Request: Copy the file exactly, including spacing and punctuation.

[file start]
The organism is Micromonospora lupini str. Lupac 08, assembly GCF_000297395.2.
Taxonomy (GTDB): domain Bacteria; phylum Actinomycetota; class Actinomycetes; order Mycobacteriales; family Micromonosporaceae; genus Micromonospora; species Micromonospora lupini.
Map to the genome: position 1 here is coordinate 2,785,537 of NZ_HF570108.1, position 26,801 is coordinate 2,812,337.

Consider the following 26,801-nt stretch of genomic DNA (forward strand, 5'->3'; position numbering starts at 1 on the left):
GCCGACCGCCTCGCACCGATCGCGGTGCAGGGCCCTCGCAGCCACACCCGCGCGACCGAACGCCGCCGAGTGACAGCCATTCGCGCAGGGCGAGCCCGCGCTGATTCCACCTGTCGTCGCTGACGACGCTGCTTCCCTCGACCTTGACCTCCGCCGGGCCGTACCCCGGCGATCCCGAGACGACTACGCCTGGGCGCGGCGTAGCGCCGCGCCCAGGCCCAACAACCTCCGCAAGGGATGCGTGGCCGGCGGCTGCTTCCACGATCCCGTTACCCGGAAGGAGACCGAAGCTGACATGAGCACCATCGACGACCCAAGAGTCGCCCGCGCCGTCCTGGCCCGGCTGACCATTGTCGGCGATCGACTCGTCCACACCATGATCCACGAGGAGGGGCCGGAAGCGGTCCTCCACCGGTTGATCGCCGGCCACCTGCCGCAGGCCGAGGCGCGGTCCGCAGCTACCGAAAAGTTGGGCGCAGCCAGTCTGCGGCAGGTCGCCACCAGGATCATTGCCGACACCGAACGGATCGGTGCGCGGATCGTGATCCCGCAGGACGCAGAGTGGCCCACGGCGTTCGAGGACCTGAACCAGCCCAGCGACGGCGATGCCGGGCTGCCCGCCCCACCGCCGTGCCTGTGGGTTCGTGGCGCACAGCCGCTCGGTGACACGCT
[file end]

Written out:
The organism is Micromonospora lupini str. Lupac 08, assembly GCF_000297395.2.
Taxonomy (GTDB): domain Bacteria; phylum Actinomycetota; class Actinomycetes; order Mycobacteriales; family Micromonosporaceae; genus Micromonospora; species Micromonospora lupini.
Map to the genome: position 1 here is coordinate 2,785,537 of NZ_HF570108.1, position 26,801 is coordinate 2,812,337.

Consider the following 26,801-nt stretch of genomic DNA (forward strand, 5'->3'; position numbering starts at 1 on the left):
GCCGACCGCCTCGCACCGATCGCGGTGCAGGGCCCTCGCAGCCACACCCGCGCGACCGAACGCCGCCGAGTGACAGCCATTCGCGCAGGGCGAGCCCGCGCTGATTCCACCTGTCGTCGCTGACGACGCTGCTTCCCTCGACCTTGACCTCCGCCGGGCCGTACCCCGGCGATCCCGAGACGACTACGCCTGGGCGCGGCGTAGCGCCGCGCCCAGGCCCAACAACCTCCGCAAGGGATGCGTGGCCGGCGGCTGCTTCCACGATCCCGTTACCCGGAAGGAGACCGAAGCTGACATGAGCACCATCGACGACCCAAGAGTCGCCCGCGCCGTCCTGGCCCGGCTGACCATTGTCGGCGATCGACTCGTCCACACCATGATCCACGAGGAGGGGCCGGAAGCGGTCCTCCACCGGTTGATCGCCGGCCACCTGCCGCAGGCCGAGGCGCGGTCCGCAGCTACCGAAAAGTTGGGCGCAGCCAGTCTGCGGCAGGTCGCCACCAGGATCATTGCCGACACCGAACGGATCGGTGCGCGGATCGTGATCCCGCAGGACGCAGAGTGGCCCACGGCGTTCGAGGACCTGAACCAGCCCAGCGACGGCGATGCCGGGCTGCCCGCCCCACCGCCGTGCCTGTGGGTTCGTGGCGCACAGCCGCTCGGTGACACGCT